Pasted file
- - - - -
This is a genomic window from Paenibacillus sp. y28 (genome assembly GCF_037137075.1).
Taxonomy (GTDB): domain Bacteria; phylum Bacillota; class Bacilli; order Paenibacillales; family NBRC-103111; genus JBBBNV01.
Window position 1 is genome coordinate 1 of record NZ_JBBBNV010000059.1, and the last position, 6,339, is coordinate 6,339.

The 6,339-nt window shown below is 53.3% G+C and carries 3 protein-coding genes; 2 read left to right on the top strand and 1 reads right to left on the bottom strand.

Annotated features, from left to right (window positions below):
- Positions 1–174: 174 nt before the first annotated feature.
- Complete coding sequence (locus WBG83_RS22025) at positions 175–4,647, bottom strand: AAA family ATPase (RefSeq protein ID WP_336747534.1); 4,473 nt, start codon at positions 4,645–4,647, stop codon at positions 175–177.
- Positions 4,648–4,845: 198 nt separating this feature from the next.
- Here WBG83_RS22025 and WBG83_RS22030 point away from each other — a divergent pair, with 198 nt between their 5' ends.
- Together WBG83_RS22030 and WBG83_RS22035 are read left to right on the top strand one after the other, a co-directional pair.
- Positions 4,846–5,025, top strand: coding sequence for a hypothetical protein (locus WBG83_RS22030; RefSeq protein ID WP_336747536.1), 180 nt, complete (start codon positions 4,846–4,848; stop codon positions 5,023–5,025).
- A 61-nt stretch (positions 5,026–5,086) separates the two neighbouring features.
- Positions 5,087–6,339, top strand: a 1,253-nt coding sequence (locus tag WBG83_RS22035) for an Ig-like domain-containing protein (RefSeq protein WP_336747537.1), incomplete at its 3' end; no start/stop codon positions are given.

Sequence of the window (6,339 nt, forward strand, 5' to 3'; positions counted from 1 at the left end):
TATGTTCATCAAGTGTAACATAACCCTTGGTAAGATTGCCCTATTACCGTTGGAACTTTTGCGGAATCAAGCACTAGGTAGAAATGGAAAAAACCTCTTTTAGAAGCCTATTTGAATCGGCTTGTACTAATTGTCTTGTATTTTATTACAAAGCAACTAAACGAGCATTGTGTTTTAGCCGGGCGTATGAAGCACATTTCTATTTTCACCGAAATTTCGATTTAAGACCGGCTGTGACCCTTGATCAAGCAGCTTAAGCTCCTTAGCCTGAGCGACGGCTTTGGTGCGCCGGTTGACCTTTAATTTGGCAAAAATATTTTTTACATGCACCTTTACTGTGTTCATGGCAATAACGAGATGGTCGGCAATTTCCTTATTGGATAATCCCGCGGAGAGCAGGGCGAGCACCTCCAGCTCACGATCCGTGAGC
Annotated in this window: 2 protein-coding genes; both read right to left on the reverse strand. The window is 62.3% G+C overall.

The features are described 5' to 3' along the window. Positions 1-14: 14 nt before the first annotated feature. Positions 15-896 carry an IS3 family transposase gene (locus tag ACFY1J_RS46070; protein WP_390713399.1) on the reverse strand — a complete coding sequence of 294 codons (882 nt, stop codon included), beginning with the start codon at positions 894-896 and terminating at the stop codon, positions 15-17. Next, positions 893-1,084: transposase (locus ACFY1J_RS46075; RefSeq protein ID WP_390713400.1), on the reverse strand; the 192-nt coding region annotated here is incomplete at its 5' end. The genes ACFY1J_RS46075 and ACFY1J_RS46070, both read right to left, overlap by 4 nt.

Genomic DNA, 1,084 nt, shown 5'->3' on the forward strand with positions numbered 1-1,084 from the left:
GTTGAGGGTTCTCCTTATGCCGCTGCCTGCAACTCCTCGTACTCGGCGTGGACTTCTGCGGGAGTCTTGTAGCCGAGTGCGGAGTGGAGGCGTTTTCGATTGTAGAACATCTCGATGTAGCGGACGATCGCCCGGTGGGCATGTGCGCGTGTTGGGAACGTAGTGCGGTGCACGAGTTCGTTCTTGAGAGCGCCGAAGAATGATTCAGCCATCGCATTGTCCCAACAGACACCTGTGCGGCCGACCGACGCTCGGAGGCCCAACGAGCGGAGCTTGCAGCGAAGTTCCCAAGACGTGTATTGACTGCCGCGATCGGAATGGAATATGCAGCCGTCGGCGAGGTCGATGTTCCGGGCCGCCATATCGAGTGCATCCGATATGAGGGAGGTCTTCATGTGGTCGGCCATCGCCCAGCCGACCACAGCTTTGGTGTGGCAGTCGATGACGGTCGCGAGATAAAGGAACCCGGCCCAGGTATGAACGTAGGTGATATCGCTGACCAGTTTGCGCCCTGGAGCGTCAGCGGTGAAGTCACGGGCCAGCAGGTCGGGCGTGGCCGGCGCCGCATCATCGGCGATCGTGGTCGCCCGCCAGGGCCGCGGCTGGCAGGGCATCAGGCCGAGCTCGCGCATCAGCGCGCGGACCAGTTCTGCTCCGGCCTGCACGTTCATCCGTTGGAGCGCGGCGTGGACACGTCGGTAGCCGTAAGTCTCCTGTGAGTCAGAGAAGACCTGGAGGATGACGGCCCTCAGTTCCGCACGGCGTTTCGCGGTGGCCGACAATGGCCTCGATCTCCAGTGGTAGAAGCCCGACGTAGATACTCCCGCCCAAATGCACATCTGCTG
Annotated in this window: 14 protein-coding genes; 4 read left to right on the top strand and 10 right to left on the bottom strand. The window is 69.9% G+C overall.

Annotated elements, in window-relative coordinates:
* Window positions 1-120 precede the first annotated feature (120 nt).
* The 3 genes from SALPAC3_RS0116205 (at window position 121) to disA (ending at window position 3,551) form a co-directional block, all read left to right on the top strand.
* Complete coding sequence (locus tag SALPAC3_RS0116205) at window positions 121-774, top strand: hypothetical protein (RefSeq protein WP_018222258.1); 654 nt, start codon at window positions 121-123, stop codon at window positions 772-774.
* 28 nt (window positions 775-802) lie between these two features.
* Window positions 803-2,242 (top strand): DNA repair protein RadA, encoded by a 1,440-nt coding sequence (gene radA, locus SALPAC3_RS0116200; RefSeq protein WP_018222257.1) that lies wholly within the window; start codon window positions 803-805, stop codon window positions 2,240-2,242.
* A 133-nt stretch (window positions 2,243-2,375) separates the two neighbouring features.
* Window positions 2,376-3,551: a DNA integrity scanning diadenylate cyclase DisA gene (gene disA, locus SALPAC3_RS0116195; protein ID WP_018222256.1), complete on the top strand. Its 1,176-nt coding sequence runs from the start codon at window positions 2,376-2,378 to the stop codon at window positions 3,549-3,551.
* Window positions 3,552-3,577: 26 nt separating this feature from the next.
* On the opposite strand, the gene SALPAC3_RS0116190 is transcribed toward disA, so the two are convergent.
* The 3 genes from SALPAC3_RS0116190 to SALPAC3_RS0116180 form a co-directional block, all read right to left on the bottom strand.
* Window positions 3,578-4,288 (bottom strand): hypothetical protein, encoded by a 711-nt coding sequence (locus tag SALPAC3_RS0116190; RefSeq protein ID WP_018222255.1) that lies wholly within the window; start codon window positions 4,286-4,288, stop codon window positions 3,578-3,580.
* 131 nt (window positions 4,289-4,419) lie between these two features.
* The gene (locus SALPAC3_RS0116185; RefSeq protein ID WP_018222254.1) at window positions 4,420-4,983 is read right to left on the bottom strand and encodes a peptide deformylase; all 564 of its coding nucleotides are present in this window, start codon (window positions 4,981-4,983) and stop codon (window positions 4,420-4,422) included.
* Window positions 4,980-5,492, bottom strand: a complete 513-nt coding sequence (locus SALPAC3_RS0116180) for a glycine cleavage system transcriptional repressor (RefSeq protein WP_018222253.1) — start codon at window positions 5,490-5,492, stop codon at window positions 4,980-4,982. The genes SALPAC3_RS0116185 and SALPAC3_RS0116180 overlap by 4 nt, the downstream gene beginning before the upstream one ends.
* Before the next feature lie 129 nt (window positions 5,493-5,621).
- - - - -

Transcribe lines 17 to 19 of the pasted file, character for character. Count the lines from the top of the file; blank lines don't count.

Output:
The features are described 5' to 3' along the window. Positions 1-14: 14 nt before the first annotated feature. Positions 15-896 carry an IS3 family transposase gene (locus tag ACFY1J_RS46070; protein WP_390713399.1) on the reverse strand — a complete coding sequence of 294 codons (882 nt, stop codon included), beginning with the start codon at positions 894-896 and terminating at the stop codon, positions 15-17. Next, positions 893-1,084: transposase (locus ACFY1J_RS46075; RefSeq protein ID WP_390713400.1), on the reverse strand; the 192-nt coding region annotated here is incomplete at its 5' end. The genes ACFY1J_RS46075 and ACFY1J_RS46070, both read right to left, overlap by 4 nt.

Genomic DNA, 1,084 nt, shown 5'->3' on the forward strand with positions numbered 1-1,084 from the left:
GTTGAGGGTTCTCCTTATGCCGCTGCCTGCAACTCCTCGTACTCGGCGTGGACTTCTGCGGGAGTCTTGTAGCCGAGTGCGGAGTGGAGGCGTTTTCGATTGTAGAACATCTCGATGTAGCGGACGATCGCCCGGTGGGCATGTGCGCGTGTTGGGAACGTAGTGCGGTGCACGAGTTCGTTCTTGAGAGCGCCGAAGAATGATTCAGCCATCGCATTGTCCCAACAGACACCTGTGCGGCCGACCGACGCTCGGAGGCCCAACGAGCGGAGCTTGCAGCGAAGTTCCCAAGACGTGTATTGACTGCCGCGATCGGAATGGAATATGCAGCCGTCGGCGAGGTCGATGTTCCGGGCCGCCATATCGAGTGCATCCGATATGAGGGAGGTCTTCATGTGGTCGGCCATCGCCCAGCCGACCACAGCTTTGGTGTGGCAGTCGATGACGGTCGCGAGATAAAGGAACCCGGCCCAGGTATGAACGTAGGTGATATCGCTGACCAGTTTGCGCCCTGGAGCGTCAGCGGTGAAGTCACGGGCCAGCAGGTCGGGCGTGGCCGGCGCCGCATCATCGGCGATCGTGGTCGCCCGCCAGGGCCGCGGCTGGCAGGGCATCAGGCCGAGCTCGCGCATCAGCGCGCGGACCAGTTCTGCTCCGGCCTGCACGTTCATCCGTTGGAGCGCGGCGTGGACACGTCGGTAGCCGTAAGTCTCCTGTGAGTCAGAGAAGACCTGGAGGATGACGGCCCTCAGTTCCGCACGGCGTTTCGCGGTGGCCGACAATGGCCTCGATCTCCAGTGGTAGAAGCCCGACGTAGATACTCCCGCCCAAATGCACATCTGCTG